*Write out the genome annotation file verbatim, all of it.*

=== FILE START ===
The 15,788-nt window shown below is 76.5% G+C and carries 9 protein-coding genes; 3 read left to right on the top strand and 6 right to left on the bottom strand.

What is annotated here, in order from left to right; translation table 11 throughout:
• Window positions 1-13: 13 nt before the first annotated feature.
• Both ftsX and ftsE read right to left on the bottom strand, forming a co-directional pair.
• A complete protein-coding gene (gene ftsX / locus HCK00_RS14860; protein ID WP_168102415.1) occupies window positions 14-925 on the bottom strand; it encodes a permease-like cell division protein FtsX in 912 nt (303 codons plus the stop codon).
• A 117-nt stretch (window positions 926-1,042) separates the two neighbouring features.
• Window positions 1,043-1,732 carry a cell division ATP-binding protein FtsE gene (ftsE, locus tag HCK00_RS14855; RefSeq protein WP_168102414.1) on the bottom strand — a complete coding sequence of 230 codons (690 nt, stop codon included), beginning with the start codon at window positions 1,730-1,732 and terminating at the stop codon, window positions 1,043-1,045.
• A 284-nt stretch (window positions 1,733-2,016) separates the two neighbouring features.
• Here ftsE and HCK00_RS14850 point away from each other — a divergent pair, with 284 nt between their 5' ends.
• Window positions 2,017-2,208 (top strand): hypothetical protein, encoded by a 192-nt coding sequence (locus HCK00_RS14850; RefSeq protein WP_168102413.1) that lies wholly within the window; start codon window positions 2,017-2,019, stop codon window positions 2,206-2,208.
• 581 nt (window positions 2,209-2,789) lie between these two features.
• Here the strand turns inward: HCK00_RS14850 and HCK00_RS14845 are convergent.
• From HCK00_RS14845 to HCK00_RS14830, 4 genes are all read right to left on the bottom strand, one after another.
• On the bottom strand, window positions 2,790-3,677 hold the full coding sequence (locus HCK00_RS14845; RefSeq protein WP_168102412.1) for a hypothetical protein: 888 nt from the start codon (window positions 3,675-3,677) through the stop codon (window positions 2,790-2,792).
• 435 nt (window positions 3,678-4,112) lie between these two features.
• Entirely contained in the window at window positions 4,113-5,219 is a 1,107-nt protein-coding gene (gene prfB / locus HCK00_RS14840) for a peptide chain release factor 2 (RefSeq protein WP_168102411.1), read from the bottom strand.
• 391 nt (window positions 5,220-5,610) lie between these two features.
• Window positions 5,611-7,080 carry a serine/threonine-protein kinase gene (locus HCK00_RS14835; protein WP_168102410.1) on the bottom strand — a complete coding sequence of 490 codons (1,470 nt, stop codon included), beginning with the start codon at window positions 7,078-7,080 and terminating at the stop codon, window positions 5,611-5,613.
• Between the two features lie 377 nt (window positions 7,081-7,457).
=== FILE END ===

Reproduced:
The 15,788-nt window shown below is 76.5% G+C and carries 9 protein-coding genes; 3 read left to right on the top strand and 6 right to left on the bottom strand.

What is annotated here, in order from left to right; translation table 11 throughout:
• Window positions 1-13: 13 nt before the first annotated feature.
• Both ftsX and ftsE read right to left on the bottom strand, forming a co-directional pair.
• A complete protein-coding gene (gene ftsX / locus HCK00_RS14860; protein ID WP_168102415.1) occupies window positions 14-925 on the bottom strand; it encodes a permease-like cell division protein FtsX in 912 nt (303 codons plus the stop codon).
• A 117-nt stretch (window positions 926-1,042) separates the two neighbouring features.
• Window positions 1,043-1,732 carry a cell division ATP-binding protein FtsE gene (ftsE, locus tag HCK00_RS14855; RefSeq protein WP_168102414.1) on the bottom strand — a complete coding sequence of 230 codons (690 nt, stop codon included), beginning with the start codon at window positions 1,730-1,732 and terminating at the stop codon, window positions 1,043-1,045.
• A 284-nt stretch (window positions 1,733-2,016) separates the two neighbouring features.
• Here ftsE and HCK00_RS14850 point away from each other — a divergent pair, with 284 nt between their 5' ends.
• Window positions 2,017-2,208 (top strand): hypothetical protein, encoded by a 192-nt coding sequence (locus HCK00_RS14850; RefSeq protein WP_168102413.1) that lies wholly within the window; start codon window positions 2,017-2,019, stop codon window positions 2,206-2,208.
• 581 nt (window positions 2,209-2,789) lie between these two features.
• Here the strand turns inward: HCK00_RS14850 and HCK00_RS14845 are convergent.
• From HCK00_RS14845 to HCK00_RS14830, 4 genes are all read right to left on the bottom strand, one after another.
• On the bottom strand, window positions 2,790-3,677 hold the full coding sequence (locus HCK00_RS14845; RefSeq protein WP_168102412.1) for a hypothetical protein: 888 nt from the start codon (window positions 3,675-3,677) through the stop codon (window positions 2,790-2,792).
• 435 nt (window positions 3,678-4,112) lie between these two features.
• Entirely contained in the window at window positions 4,113-5,219 is a 1,107-nt protein-coding gene (gene prfB / locus HCK00_RS14840) for a peptide chain release factor 2 (RefSeq protein WP_168102411.1), read from the bottom strand.
• 391 nt (window positions 5,220-5,610) lie between these two features.
• Window positions 5,611-7,080 carry a serine/threonine-protein kinase gene (locus HCK00_RS14835; protein WP_168102410.1) on the bottom strand — a complete coding sequence of 490 codons (1,470 nt, stop codon included), beginning with the start codon at window positions 7,078-7,080 and terminating at the stop codon, window positions 5,611-5,613.
• Between the two features lie 377 nt (window positions 7,081-7,457).